For far too long, female athletes and women’s sports have been in the shadows of their male counterparts. Whether it’s lack of exposure or outright misogyny, female sports stars are not getting the attention they deserve.
Despite this glaring oversight, there is a laundry list of exceptional women athletes who have worked diligently to change sports history. Their accomplishments and determination have paved the way for future generations.
Here are seven such female athletes who have significantly altered the way the world views women sports.
Babe Didrikson Zaharias – Golf
At the 1938 Los Angeles Open, Babe Didrikson Zaharias became the first woman to compete in a PGA event. Since her appearance, only four other female athletes have played in such an event.
Not only did the Associated Press select Zaharias as the best female athlete of the first half of the 20th century, she also excelled at basketball, track, tennis, baseball, and swimming.
When asked if there was anything she didn’t play, she answered with the following cheeky response: “Yeah, dolls.”
Toni Stone – Baseball
Toni Stone was the first woman to play professional baseball and is considered by many to be the “female Jackie Robinson.” In 1953, Stone was signed by the Indianapolis Clowns of the Negro American League to play second base.
She considered it an honor due to who she was replacing at the position. The man who was previously minding the right side of the infield was none other than Hank Aaron, who had departed to the MLB to play for the Milwaukee Braves.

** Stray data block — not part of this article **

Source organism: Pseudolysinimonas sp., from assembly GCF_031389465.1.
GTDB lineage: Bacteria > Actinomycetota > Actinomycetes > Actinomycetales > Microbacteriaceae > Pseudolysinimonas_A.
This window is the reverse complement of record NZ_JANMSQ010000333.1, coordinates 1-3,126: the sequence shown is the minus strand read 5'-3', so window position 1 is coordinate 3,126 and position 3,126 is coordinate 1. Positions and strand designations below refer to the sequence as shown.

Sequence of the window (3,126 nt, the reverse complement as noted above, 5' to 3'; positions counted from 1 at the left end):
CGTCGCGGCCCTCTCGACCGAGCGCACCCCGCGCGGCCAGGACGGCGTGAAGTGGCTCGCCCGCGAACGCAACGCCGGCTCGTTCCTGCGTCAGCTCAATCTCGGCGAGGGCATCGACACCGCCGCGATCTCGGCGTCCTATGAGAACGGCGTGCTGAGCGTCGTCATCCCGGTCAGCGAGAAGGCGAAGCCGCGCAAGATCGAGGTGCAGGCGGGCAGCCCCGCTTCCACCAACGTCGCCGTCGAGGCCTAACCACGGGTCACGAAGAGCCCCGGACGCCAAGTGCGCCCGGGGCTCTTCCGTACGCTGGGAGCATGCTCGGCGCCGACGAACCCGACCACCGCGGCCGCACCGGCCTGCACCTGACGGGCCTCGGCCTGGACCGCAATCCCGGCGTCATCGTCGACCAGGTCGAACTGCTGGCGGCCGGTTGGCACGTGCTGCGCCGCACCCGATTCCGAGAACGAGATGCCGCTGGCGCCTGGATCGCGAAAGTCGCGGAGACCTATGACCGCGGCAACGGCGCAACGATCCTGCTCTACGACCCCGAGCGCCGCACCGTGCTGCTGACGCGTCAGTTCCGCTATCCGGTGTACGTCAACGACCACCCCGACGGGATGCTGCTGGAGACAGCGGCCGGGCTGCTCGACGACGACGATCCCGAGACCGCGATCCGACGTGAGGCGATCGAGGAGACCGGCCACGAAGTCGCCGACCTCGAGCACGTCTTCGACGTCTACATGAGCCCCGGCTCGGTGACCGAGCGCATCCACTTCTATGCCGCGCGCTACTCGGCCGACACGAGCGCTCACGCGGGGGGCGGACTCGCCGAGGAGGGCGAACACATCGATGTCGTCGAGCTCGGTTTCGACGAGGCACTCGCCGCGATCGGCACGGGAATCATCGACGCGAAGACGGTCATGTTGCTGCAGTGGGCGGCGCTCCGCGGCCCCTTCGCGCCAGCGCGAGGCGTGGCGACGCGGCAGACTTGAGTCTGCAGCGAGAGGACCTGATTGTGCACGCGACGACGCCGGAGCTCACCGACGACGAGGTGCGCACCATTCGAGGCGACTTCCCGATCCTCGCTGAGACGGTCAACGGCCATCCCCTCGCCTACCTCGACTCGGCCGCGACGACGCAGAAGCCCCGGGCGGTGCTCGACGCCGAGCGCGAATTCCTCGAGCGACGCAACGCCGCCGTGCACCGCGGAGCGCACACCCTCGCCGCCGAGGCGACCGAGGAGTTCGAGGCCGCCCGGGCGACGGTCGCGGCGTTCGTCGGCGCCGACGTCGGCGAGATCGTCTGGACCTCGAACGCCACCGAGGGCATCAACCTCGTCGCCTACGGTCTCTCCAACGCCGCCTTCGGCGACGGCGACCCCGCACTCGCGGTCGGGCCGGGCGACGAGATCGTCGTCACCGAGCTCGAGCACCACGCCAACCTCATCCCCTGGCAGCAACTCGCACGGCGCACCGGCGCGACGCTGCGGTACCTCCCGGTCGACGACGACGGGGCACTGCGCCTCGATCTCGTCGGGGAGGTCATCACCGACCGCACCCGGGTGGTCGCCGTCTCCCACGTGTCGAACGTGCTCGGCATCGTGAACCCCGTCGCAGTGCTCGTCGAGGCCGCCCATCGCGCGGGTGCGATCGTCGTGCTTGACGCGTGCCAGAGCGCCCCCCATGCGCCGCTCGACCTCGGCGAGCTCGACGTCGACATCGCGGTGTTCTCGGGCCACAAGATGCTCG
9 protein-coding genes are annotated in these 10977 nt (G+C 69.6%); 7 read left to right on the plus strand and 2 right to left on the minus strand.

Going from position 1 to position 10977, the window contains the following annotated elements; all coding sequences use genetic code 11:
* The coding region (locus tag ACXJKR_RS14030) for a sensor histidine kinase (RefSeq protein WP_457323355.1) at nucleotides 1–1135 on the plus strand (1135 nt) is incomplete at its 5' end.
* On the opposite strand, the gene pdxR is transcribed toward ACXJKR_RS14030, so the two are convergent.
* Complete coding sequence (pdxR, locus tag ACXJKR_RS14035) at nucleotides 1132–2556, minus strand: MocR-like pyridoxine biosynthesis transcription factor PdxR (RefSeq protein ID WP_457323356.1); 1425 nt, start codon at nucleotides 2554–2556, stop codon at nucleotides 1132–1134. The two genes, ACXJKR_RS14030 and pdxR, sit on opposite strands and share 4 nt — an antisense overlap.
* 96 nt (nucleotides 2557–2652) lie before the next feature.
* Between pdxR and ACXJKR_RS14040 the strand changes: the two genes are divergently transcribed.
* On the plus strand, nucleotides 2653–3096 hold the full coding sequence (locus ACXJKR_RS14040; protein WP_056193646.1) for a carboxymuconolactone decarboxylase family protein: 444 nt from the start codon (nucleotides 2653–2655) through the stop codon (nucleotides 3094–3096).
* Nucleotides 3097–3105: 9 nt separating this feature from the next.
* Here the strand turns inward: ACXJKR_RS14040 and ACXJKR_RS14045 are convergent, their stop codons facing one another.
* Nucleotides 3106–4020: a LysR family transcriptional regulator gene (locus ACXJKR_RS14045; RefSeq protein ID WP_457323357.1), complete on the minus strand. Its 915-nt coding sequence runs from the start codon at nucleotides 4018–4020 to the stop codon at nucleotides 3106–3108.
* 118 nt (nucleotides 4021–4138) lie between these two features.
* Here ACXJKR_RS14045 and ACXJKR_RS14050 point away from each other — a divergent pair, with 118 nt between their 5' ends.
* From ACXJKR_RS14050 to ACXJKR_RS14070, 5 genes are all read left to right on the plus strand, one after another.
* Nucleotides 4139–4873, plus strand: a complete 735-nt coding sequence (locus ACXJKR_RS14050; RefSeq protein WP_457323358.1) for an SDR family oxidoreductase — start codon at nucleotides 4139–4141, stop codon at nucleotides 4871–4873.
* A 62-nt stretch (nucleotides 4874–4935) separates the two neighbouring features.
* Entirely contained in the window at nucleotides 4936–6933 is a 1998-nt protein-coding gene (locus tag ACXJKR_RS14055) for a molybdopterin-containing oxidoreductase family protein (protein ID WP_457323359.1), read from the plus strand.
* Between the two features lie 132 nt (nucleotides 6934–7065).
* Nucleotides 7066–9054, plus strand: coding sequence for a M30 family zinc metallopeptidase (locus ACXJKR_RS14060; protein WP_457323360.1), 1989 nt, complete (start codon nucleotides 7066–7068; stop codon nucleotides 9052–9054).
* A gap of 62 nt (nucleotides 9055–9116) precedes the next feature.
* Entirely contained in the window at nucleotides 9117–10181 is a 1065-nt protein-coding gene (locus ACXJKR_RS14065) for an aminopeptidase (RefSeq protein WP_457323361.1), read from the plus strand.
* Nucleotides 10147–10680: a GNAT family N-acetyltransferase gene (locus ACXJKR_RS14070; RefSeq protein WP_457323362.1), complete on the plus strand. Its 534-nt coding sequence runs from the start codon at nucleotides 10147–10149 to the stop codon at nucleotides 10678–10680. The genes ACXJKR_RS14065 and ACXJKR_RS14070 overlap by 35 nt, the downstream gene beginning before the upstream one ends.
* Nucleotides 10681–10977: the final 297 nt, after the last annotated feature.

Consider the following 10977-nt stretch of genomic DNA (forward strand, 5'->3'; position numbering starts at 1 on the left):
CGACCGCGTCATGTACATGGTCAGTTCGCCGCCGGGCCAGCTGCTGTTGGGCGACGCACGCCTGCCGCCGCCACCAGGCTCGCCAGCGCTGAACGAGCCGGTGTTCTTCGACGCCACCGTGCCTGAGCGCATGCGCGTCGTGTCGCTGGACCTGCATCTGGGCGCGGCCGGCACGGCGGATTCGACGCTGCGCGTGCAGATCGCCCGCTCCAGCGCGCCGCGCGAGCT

Nancy Lieberman – Basketball
Nancy Lieberman, nicknamed “Lady Magic,” made the U.S. Olympic team for the 1976 Montreal Games when she was only 17 years old.
She then went on to become the first woman to play in a men’s pro basketball league in 1986 with the Springfield Fame of the USBL.
After the WNBA was founded in 1996, Lieberman returned as a player in 2008 to play one last game. She stepped onto the court at 50 years old!
Steffi Graf – Tennis
WTA phenom Steffi Graf was the greatest athlete in all sports during the calendar year of 1988. She accomplished the sport’s greatest achievement by completing the Golden Slam.
She won all four Grand Slam singles titles (Australian Open, French Open, Wimbledon, and U.S. Open) and the Olympic gold medal in Seoul, South Korea in the same year.
Her only loss leading up to completing the Grand Slam was to Gabriela Sabatini at Amelia Island.
Manon Rheaume – Hockey
After a scout sent a videotape of Canadian goaltender Manon Rheaume to the Tampa Bay Lightning, the team invited her to camp. She then made her debut against the St. Louis Blues in 1992 during a preseason game.
“This changed my life basically and took my life in a different direction than I was planning to go,” Rheaume said of the experience. She also won silver for Canada during the 1998 Winter Olympics.
Mia Hamm – Soccer
Mia Hamm made her debut for the U.S. national team at age 15 and quickly became a household name. After winning four NCAA titles at North Carolina, she continued to make history.
Not only was she part of the 1999 World Cup team, which was the first and only women’s team to win the championship on home soil, she became the first female inducted into the World Football Hall of Fame in 2013. A true pioneer for what women’s soccer has become today.
Ronda Rousey – Fighting/Wrestling
After becoming the first American female to win an Olympic medal in judo at the 2008 Summer Olympics, Ronda Rousey began pursing mixed martial arts. She would go on to defeat Liz Carmouche at UFC 157, in the first woman’s fight in league history.
She was successful in six consecutive defenses of the women’s bantamweight title, a record that still stands to this day. She was also the first woman inducted into the UFC Hall of Fame in 2018.